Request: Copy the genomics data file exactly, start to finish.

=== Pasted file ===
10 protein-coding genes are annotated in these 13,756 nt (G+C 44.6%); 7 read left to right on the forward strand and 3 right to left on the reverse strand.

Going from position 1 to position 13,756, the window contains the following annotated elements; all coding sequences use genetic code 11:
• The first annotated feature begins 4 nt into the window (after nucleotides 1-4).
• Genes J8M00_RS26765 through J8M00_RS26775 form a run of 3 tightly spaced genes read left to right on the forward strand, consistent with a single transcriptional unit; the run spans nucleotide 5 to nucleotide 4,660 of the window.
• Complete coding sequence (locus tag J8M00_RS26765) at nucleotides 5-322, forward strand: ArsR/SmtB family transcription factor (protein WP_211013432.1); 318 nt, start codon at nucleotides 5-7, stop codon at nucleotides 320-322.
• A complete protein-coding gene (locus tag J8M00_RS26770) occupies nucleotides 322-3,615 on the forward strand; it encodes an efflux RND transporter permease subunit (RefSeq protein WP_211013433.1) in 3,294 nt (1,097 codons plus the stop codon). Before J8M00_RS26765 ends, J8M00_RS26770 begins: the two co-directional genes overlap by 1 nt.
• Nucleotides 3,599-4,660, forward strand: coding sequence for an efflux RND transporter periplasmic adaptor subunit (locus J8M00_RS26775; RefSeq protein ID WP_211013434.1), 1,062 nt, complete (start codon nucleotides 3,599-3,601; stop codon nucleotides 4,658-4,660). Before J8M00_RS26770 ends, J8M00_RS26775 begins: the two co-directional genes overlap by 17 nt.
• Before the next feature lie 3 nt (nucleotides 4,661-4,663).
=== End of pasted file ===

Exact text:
10 protein-coding genes are annotated in these 13,756 nt (G+C 44.6%); 7 read left to right on the forward strand and 3 right to left on the reverse strand.

Going from position 1 to position 13,756, the window contains the following annotated elements; all coding sequences use genetic code 11:
• The first annotated feature begins 4 nt into the window (after nucleotides 1-4).
• Genes J8M00_RS26765 through J8M00_RS26775 form a run of 3 tightly spaced genes read left to right on the forward strand, consistent with a single transcriptional unit; the run spans nucleotide 5 to nucleotide 4,660 of the window.
• Complete coding sequence (locus tag J8M00_RS26765) at nucleotides 5-322, forward strand: ArsR/SmtB family transcription factor (protein WP_211013432.1); 318 nt, start codon at nucleotides 5-7, stop codon at nucleotides 320-322.
• A complete protein-coding gene (locus tag J8M00_RS26770) occupies nucleotides 322-3,615 on the forward strand; it encodes an efflux RND transporter permease subunit (RefSeq protein WP_211013433.1) in 3,294 nt (1,097 codons plus the stop codon). Before J8M00_RS26765 ends, J8M00_RS26770 begins: the two co-directional genes overlap by 1 nt.
• Nucleotides 3,599-4,660, forward strand: coding sequence for an efflux RND transporter periplasmic adaptor subunit (locus J8M00_RS26775; RefSeq protein ID WP_211013434.1), 1,062 nt, complete (start codon nucleotides 3,599-3,601; stop codon nucleotides 4,658-4,660). Before J8M00_RS26770 ends, J8M00_RS26775 begins: the two co-directional genes overlap by 17 nt.
• Before the next feature lie 3 nt (nucleotides 4,661-4,663).